Web Tablets: This Year's Model

Every few years I purchase a new "Web tablet" device for personal use. This is not yet a recognized category of product (although some call it an "Internet tablet"), so let me define it first. A Web tablet is a device that fits between the smartphone and notebook form factors - it's larger than the former and won't fit in most pockets (although it would in many purses), but smaller than the latter and isn't (usually, anyway; see below) running Windows. It's designed first and foremost for quick-and-not-at-all-dirty Web and e-mail access, and many of these have also attracted a good deal of attention from the LINUX community as well for all kinds of applications as well as general use. Pricing is typically in the US$300-$400 range.

My first foray into this space was via the groundbreaking Nokia 770 about three years ago. The 770 is now woefully out of date, but updated and otherwise new software for it (and the others in the family; see below) remains available at the Nokia developer site, Maemo.org. I saw only marginal value in upgrading to the Nokia N800, but the much-improved N810 was definitely on the list for this year's model. This unit has a slide-out keyboard, a design now used on many cell phones, and a much-improved browser. The physical keyboard is a requirement for me, as are a memory-card slot and a removable battery. The iPhone thus did not make the cut - a fine product for many, but not for me. The screen is too small regardless.

I also looked at the Palm TX and the Apple iPod Touch. Neither of these have browsers that are really as capable, as, say, Firefox, and clearly have primary applications of personal organization and personal entertainment, respectively. And I have to say that I've become much more interested in LINUX in recent months, and decided that a LINUX platform would ultimately serve me best. For example, I want to be able to use this device for VNC and other functions - in short, much as I'd use a notebook, but smaller, and not running Windows, but with similar capabilities. The availability of the OpenOffice.org package is a plus, although I'm not anticipating using it a lot at present. It's just nice to know it's there if I need it. And, since I don't need something that I can fit in my pocket, a larger screen and keyboard were key drivers. So, a micro-notebook form factor it is.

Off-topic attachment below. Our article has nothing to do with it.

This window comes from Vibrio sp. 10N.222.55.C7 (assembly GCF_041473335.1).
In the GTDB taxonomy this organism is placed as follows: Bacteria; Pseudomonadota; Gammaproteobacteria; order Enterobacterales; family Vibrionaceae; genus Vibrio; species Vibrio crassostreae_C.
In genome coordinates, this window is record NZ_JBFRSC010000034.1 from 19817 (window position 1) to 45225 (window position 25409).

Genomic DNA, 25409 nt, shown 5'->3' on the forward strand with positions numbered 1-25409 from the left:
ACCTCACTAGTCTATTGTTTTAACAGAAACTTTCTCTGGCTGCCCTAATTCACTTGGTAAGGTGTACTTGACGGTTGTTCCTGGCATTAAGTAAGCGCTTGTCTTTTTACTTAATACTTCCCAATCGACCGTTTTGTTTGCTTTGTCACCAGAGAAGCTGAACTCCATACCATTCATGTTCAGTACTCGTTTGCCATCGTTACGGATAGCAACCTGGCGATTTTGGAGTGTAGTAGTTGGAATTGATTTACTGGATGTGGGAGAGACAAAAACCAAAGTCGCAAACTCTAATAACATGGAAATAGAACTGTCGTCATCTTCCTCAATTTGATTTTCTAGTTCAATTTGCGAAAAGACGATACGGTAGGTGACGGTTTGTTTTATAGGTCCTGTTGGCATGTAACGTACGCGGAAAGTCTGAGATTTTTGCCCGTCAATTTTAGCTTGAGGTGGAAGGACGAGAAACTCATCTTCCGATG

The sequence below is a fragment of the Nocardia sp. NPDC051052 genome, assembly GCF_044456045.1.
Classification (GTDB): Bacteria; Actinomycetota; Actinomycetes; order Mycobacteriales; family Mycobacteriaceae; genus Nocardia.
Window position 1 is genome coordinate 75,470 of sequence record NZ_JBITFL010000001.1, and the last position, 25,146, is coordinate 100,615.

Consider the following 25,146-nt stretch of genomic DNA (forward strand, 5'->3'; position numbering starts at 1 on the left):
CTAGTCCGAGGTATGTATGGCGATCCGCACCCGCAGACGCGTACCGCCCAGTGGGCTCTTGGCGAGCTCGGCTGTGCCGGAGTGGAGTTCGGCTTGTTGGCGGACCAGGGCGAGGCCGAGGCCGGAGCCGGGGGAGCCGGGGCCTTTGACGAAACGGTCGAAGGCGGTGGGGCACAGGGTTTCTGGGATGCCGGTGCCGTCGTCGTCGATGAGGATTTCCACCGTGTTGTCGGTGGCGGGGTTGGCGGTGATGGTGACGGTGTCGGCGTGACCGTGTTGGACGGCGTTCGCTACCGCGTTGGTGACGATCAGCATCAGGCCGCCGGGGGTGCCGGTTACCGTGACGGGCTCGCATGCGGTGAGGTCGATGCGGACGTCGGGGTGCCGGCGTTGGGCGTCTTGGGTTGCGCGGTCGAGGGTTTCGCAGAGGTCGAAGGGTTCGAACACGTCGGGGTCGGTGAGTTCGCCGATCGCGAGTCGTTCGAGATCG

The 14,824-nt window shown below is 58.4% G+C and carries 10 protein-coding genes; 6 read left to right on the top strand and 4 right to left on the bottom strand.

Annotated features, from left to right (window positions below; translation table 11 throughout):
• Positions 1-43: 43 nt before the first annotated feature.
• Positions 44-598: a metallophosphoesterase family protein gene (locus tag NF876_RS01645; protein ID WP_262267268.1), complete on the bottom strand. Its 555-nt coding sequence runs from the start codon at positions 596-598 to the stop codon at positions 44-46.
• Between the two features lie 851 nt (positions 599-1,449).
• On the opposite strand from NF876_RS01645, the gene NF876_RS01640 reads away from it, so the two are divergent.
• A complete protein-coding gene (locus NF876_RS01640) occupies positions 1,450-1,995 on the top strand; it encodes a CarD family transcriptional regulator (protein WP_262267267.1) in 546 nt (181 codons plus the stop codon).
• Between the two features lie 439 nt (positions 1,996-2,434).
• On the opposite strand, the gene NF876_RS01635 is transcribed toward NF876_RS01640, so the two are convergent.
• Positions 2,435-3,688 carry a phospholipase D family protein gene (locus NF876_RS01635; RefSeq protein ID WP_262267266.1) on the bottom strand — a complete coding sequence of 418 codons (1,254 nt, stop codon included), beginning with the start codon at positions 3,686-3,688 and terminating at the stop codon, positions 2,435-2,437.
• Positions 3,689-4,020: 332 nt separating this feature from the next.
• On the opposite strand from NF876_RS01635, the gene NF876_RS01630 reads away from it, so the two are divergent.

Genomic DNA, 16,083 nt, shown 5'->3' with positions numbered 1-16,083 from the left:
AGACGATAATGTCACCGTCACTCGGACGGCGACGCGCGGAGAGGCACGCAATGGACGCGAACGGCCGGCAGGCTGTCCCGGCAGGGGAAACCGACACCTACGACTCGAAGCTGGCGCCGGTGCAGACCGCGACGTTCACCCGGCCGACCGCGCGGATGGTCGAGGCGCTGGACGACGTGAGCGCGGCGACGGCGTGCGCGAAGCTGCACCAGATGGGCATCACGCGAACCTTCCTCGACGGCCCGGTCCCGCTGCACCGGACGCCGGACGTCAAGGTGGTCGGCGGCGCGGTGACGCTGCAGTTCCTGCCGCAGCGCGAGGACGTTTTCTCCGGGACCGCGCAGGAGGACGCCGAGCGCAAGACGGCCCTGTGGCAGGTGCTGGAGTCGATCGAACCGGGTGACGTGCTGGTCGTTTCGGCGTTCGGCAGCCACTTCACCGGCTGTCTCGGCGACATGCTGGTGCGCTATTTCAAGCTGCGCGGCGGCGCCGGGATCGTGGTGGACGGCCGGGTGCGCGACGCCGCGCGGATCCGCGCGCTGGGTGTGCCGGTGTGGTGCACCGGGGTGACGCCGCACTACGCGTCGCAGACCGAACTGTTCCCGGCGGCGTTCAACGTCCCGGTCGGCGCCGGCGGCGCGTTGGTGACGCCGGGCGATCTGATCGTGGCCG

(Drum roll here) So, I went with the Asus Eee PC, the 4GB Surf model without the camera. But a few words about the runner up, the Everex Cloudbook - pretty much the same thing, but it has a 30 GB hard drive (which I didn't want, as I'm a Web services/network guy) and was $50 more. Also, at the time, it was only available at Walmart.com, and I had a philosophical problem with buy a high-tech product from them. Laundry bins, sure. Computers? No, at least for now. Anyway, my initial reaction to the Eee is more than positive and I'm going to spend a day configuring and exploring it shortly.

In the meantime, there's a lot of good information available at eeeuser.com. And, BTW, I bought mine at Newegg.com, which is now the source of most of the products I buy. Good prices, excellent service, and no complaints from me. And, as I hinted above, the Eee will run Windows XP, but why bother?

Anyway, that's enough for now, but I plan in the near future on getting the Eee to work with the USB connection on my Motorola Q to have a go-most-places, big-screen e-mail/Web system that works when there's no Wi-Fi available. I plan on giving presentations via the VGA port. And, who knows, this Web tablet just might replace my notebooks in the majority of applications I need a mobile computer for.

Join the Network World communities on Facebook and LinkedIn to comment on topics that are top of mind.

Copyright © 2008 IDG Communications, Inc.

IT Salary Survey: The results are in